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Ethiopia Denies GERD Negotiations Reaching a Dead End

Ethiopia Denies GERD Negotiations Reaching a Dead End

After the spokesperson of the Egyptian Ministry of Water Recourses and Irrigation, announced that the discussions with Ethiopia surrounding the Grand Ethiopian Renaissance Dam (GERD) reached a “dead end” Ethiopia denied these accusations and asserted its efforts to resolve any issues stalling the discussions with Egypt and Sudan.

“Ethiopia stands ready to resolve any differences and outstanding concerns by consultation among the three countries,” Ethiopian Prime Minister Abiy Ahmed tweeted in English.

“The Government of Ethiopia will reinforce its effort to make the ongoing trilateral dialogue a success. It also expects a similar commitment from the two downstream countries, Egypt and Sudan.”

A new round of negotiations kicked off last Friday in Khartoum with ministries from Egypt, Sudan and Ethiopia to determine the fate of their water supply.

According to the spokesperson of the Egyptian Ministry of Water Recourses and Irrigation, Ethiopia refused to consider Egypt’s proposal regarding the operation of the dam.

Ethiopia’s proposal is considered “a setback to all the principles previously agreed upon for the filling and operation of the dam,” the ministry’s spokesperson emphasized, adding that “the proposal didn’t include the minimum annual drainage of the dam, or ways to deal with the cases of drought and prolonged drought that might occur in the future.”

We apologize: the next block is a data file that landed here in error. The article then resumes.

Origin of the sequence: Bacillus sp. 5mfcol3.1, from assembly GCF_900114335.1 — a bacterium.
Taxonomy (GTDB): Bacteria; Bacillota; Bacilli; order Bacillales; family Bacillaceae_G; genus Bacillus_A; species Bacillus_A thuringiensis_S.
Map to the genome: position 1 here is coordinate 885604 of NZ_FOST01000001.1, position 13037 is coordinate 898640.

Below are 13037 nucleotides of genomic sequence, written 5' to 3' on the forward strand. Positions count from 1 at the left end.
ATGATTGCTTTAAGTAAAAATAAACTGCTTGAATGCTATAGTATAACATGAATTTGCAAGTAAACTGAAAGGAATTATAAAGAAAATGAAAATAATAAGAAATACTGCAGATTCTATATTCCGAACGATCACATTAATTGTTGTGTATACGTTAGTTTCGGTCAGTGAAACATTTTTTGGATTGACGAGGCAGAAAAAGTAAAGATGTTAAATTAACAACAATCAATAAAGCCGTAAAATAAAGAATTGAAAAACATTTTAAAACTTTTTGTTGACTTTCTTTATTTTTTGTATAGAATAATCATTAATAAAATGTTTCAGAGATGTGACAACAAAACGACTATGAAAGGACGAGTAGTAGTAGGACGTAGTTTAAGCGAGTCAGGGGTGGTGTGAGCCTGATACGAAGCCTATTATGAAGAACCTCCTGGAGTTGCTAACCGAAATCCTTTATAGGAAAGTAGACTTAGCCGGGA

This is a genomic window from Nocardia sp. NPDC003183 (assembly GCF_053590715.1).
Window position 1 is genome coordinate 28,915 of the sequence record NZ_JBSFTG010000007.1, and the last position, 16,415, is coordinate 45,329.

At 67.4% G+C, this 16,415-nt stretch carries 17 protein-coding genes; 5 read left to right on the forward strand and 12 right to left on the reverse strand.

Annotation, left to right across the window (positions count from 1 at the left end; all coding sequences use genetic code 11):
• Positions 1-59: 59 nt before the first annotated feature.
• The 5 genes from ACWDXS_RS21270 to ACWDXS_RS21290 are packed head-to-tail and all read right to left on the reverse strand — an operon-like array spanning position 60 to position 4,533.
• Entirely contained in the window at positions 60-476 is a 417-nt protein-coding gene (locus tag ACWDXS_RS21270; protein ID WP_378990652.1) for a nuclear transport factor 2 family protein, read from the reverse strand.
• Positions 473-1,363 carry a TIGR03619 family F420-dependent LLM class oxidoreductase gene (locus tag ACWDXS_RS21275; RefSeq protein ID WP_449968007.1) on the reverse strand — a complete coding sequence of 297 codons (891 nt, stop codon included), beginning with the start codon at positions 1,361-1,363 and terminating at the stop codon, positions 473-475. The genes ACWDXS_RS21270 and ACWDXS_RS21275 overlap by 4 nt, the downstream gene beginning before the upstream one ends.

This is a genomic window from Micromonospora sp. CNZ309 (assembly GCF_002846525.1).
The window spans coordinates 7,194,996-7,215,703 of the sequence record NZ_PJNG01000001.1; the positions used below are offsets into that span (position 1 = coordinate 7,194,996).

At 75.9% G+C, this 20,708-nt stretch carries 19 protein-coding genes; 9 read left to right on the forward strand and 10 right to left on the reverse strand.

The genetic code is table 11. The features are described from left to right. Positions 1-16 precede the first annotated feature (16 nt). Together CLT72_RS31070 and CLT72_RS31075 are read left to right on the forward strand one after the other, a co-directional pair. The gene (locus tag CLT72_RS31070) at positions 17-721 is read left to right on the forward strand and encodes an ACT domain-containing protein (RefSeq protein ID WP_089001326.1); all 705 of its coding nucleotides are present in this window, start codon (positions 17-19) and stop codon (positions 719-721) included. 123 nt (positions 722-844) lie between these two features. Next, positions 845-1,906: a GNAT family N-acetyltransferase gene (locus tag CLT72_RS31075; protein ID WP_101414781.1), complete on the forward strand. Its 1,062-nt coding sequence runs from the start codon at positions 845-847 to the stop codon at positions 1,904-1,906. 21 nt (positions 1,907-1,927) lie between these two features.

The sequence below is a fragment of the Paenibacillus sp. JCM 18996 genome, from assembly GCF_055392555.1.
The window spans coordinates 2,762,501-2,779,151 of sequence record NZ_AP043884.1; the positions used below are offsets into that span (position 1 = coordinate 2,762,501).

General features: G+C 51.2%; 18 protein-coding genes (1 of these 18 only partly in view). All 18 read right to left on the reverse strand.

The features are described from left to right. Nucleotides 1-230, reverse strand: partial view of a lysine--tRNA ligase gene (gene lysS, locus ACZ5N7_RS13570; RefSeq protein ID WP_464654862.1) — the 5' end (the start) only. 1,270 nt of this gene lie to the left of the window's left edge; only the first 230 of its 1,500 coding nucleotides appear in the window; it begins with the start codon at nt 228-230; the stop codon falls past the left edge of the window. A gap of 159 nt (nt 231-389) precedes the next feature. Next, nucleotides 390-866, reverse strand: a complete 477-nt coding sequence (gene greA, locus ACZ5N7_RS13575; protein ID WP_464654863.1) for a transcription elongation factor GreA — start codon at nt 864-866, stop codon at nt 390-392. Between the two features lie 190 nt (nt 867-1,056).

Ethiopia refuses to discuss the rules under which it can operate the dam limiting the conversation to the filling phase of the dam and the rules of operation during the filling phase only. According to Article 5 of the Declaration of Principles Agreement, Ethiopia is violating the agreement signed in 2015 by the three Nile Basin countries.

In return, Egypt called an international mediator to help reach a fair agreement amongst the tripartite in accordance to Article 10 of the declaration.

Egypt’s President Abdel Fattah El-Sisi wrote a tweet in response to the conclusion reached during the two-day meeting in Khartoum.

“I closely followed up on the outcome of the tripartite meeting between irrigation ministers of Egypt, Sudan and Ethiopia which discussed the filling of the Grand Ethiopian Renaissance Dam, and which did not result in any positive development. I affirm that the Egyptian state, with all its institutions, is committed to protecting Egypt’s rights in the Nile waters,” the tweet reads.

Abdelfattah Elsisi

@AlsisiOfficial

تابعت عن كثب نتائج الإجتماع الثلاثى لوزراء الرى فى مصر والسودان وأثيوبيا لمناقشة ملف سد النهضة الأثيوبى والذى لم ينتج عنه أى تطور إيجابى .. وأؤكد أن الدولة المصرية بكل مؤسساتها ملتزمة بحماية الحقوق المائية المصرية فى مياه النيل، ١/٢

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Adding that Egypt “will continue to take the necessary measures on the political level and within the framework of the international law to protect these rights.”

Ethiopia announced plans to begin the construction of the hydroelectric 6,450 megawatt dam nearly a decade ago in 2011. With the facility expected to operate in 2020, Egypt has dreadfully anticipating the possibility of losing 25 percent of its freshwater source.

The Nile provides 90 percent of Egypt’s freshwater, and 85 percent of that freshwater is coming from Ethiopia’s Lake Tana; the source of the Blue Nile.

However, for centuries, Egypt, despite it being the end of the stream, has enjoyed a large share of the Nile’s water as a result of the 1902 and 1929 colonial-era agreement implemented by the British along side a 1959 bilateral agreement between Egypt and Sudan post-independence. This agreement allocated Egypt 55.5 billion cubic meters of water and granted Sudan 18.5 billion cubic meters.

Initially, Ethiopia built the dam to give 60 percent of its population access to electricity. Now, its goal has transformed into becoming the continent’s main power exporter .

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